4. Your reading is that the euro is on net a negative during this crisis because it makes monetary policy less effective as a means of economic management – The problem with this reading is that without the 900 kilogram gorrilla of the common currency standing guard, Ireland would be Iceland. as would Greece, and possibly Spain. The bubbles would have been popped earlier, yes. – but not much earlier, and they would have been popped by hedgefunds running speculative attacks on the independant currencies of the bubbly economies, which is an extraordinarily destructive way to unwind a bubble. (see also: The asian currency runs that inspired china to start piling up an infinite pile of dollars to avoid this fate..) The euro is currently working the way it is intended to in a crisis, by shielding national economies from the (over)reactions of the market while the wreckage of the crisis is dealt with. Whether said wreckage is actually dealt with well is down to the national politicians, but there are limits for what a currency union can accomplish – it cannot automagically make the politicians of its units into virteous and clever people. See also: California.

  5. Don’t forget there were a lot of implicit trade offs in member States agreeing to the Euro: chief among them Germany getting a greater role in EU foreign affairs and an overall objective for the ECB closely modeled on the Bundesbank. Its an incremental process of course, the euro area will not function optimally until further economic integration takes place. The Jonung Drea paper shows that many U.S. economists understood this.

  6. I find the comment that the euro is “shielding” countries from market reactions to deficits quite interesting.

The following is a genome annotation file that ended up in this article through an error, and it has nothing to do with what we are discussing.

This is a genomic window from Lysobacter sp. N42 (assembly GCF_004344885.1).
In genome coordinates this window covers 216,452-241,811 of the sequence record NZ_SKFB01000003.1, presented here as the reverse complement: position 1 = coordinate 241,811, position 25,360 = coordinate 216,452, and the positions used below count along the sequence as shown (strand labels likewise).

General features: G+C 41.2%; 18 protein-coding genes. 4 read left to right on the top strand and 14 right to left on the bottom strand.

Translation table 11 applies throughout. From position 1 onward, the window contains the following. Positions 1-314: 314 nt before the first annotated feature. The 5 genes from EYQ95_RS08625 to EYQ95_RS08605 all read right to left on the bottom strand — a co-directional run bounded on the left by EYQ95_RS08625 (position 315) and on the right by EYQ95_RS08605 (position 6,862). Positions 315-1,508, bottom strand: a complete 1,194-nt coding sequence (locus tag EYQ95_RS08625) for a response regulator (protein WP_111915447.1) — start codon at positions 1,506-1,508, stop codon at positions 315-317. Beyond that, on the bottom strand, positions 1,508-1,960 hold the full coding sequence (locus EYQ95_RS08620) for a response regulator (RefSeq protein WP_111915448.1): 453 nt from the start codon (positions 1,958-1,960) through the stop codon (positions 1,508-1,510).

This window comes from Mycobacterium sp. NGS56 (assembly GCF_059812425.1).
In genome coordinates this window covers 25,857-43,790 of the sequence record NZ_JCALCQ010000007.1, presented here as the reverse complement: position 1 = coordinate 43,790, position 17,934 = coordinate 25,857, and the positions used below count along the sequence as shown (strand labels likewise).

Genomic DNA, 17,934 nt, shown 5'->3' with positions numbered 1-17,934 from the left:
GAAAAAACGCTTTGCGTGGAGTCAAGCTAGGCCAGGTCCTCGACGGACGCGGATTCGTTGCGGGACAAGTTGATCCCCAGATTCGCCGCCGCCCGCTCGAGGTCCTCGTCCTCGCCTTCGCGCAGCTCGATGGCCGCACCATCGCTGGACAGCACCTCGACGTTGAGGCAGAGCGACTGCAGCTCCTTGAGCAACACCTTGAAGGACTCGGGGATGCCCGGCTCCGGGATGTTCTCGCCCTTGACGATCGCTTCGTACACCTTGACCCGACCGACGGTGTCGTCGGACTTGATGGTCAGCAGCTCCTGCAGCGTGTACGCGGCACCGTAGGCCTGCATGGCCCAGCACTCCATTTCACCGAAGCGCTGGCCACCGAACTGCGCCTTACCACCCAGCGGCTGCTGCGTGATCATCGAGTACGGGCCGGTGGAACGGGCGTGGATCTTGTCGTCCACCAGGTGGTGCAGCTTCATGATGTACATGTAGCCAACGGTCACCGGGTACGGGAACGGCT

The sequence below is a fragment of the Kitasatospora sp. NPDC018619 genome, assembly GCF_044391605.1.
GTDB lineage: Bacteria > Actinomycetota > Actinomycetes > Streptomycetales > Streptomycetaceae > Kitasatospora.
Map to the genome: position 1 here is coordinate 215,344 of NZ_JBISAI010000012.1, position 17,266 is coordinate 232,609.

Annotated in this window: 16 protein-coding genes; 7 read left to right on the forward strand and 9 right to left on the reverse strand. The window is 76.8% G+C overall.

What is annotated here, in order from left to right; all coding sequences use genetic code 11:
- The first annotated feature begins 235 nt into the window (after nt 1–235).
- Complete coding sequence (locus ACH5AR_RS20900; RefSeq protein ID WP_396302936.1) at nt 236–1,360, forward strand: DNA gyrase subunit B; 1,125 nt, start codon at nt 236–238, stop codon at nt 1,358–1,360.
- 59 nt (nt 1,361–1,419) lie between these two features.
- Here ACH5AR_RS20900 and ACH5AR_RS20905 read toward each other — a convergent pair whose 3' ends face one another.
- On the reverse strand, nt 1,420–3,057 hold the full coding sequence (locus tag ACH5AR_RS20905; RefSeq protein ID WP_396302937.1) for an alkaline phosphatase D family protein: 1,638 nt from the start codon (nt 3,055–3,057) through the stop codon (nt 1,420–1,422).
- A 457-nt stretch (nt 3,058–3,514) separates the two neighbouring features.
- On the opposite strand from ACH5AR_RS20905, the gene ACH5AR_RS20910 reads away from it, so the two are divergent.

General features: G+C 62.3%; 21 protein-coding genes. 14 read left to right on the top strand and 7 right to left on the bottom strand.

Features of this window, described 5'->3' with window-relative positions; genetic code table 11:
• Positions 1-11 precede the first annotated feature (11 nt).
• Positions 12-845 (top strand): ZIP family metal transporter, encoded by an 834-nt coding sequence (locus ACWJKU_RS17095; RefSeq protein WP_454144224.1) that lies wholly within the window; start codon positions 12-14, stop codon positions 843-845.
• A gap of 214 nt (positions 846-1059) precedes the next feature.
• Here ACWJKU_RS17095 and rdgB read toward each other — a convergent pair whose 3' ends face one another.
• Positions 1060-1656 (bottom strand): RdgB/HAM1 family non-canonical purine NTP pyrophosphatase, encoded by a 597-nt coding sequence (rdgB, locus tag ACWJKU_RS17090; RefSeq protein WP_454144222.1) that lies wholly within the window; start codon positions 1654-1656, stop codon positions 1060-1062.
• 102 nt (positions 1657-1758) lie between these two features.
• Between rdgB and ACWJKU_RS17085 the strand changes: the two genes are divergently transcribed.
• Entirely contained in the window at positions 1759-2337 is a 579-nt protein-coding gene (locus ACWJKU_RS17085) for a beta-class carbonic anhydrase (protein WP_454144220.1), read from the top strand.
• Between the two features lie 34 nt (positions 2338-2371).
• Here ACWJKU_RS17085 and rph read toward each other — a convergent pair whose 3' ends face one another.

I think an equally valid interpretation is that the countries on the periphery of Europe used to welcome devaluation as a way to redress imbalances, and that what we are seeing today is the consequences of not allowing the market to do its thing.

    Locking the PIGS into the Euro was fine in theory; if they could not devalue they would have to become more efficient, but in practice it seems that they cannot become more efficient as quickly as the market used to act.

    I joked the other day that in this crisis the Italians have the difficult job of becoming Germans while the British have the easier job of becoming Thatcherites once again.

  7. No, they need to unlearn certain aspects of Thatcherism. The UK is overspecialized in financial services and housing. This is not a clever economic policy (see: well. Iceland! and Spain.) and what is really needed is a bit of a leaf from the french manual and some dirigiste prodding of the economy in high-productivity directions other than finance. Labours parting gifts to the next administration are a good start, but may not suffice –
    New nukes, punitive taxing of finance bonuses, and infrastructure planning reglation streamlining says “We are certain we are going to loose the next election no matter what, so we are going to do some things that are good policy but bad politics before we get kicked.”

  8. I think there is a bit of a misunderstanding in Mr Jørgensen’s post.

    The growth of the financial sector was a side-effect of removing restrictive practices in the City. It was not, by itself, a deliberate Government policy; although I doubt if Thatcher regretted seeing it happen.

    The UK is naturally a financial centre for reasons of location, language, expertise and history. Financial services “invent themselves” in the UK, in much the same way that Capitalism invents itself, and has to be suppressed if you don’t care for it.

    Much the same is true of manufacturing. Unless you want to go back to the days when the taxpayer subsidised the UK manufacturing sector, it must grow or shrink on its own merits. Personally, I cannot conceive of a UK that can compete with China in the production of cheap underpants, but it’s pretty clear that the UK can compete with anyone in aerospace, drugs, petrochemicals and a bunch of other manufacturing sectors. In other words, we have the manufacturing sector that our labour costs can support – mostly mid- and high-tech – and that is something that is hard to change. Our education system, thanks to Labour, is the problem here.